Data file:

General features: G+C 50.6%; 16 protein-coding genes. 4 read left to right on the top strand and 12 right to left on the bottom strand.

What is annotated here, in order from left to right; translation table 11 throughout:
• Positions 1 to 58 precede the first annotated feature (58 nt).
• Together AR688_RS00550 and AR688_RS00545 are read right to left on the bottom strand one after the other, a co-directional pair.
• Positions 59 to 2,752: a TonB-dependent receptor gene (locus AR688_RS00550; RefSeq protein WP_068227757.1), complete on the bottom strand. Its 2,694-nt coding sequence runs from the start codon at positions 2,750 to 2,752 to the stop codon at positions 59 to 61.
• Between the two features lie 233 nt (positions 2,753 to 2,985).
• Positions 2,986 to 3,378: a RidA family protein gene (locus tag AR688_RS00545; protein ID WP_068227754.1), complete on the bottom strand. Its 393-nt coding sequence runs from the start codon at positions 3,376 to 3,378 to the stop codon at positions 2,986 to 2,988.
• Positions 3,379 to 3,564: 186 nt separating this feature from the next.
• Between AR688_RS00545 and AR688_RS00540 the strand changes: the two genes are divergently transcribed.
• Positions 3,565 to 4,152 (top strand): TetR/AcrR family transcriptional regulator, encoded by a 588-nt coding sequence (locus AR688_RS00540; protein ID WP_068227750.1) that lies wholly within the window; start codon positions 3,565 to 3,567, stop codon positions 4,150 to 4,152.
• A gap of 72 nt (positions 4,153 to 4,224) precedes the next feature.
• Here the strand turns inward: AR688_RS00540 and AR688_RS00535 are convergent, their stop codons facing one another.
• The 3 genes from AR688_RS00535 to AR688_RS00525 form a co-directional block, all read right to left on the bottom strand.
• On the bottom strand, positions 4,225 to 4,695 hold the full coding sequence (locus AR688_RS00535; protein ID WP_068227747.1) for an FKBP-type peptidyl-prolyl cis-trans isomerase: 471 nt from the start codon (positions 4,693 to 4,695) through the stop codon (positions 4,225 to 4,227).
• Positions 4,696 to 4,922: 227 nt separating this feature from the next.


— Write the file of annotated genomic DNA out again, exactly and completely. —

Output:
General features: G+C 50.6%; 16 protein-coding genes. 4 read left to right on the top strand and 12 right to left on the bottom strand.

What is annotated here, in order from left to right; translation table 11 throughout:
• Positions 1 to 58 precede the first annotated feature (58 nt).
• Together AR688_RS00550 and AR688_RS00545 are read right to left on the bottom strand one after the other, a co-directional pair.
• Positions 59 to 2,752: a TonB-dependent receptor gene (locus AR688_RS00550; RefSeq protein WP_068227757.1), complete on the bottom strand. Its 2,694-nt coding sequence runs from the start codon at positions 2,750 to 2,752 to the stop codon at positions 59 to 61.
• Between the two features lie 233 nt (positions 2,753 to 2,985).
• Positions 2,986 to 3,378: a RidA family protein gene (locus tag AR688_RS00545; protein ID WP_068227754.1), complete on the bottom strand. Its 393-nt coding sequence runs from the start codon at positions 3,376 to 3,378 to the stop codon at positions 2,986 to 2,988.
• Positions 3,379 to 3,564: 186 nt separating this feature from the next.
• Between AR688_RS00545 and AR688_RS00540 the strand changes: the two genes are divergently transcribed.
• Positions 3,565 to 4,152 (top strand): TetR/AcrR family transcriptional regulator, encoded by a 588-nt coding sequence (locus AR688_RS00540; protein ID WP_068227750.1) that lies wholly within the window; start codon positions 3,565 to 3,567, stop codon positions 4,150 to 4,152.
• A gap of 72 nt (positions 4,153 to 4,224) precedes the next feature.
• Here the strand turns inward: AR688_RS00540 and AR688_RS00535 are convergent, their stop codons facing one another.
• The 3 genes from AR688_RS00535 to AR688_RS00525 form a co-directional block, all read right to left on the bottom strand.
• On the bottom strand, positions 4,225 to 4,695 hold the full coding sequence (locus AR688_RS00535; protein ID WP_068227747.1) for an FKBP-type peptidyl-prolyl cis-trans isomerase: 471 nt from the start codon (positions 4,693 to 4,695) through the stop codon (positions 4,225 to 4,227).
• Positions 4,696 to 4,922: 227 nt separating this feature from the next.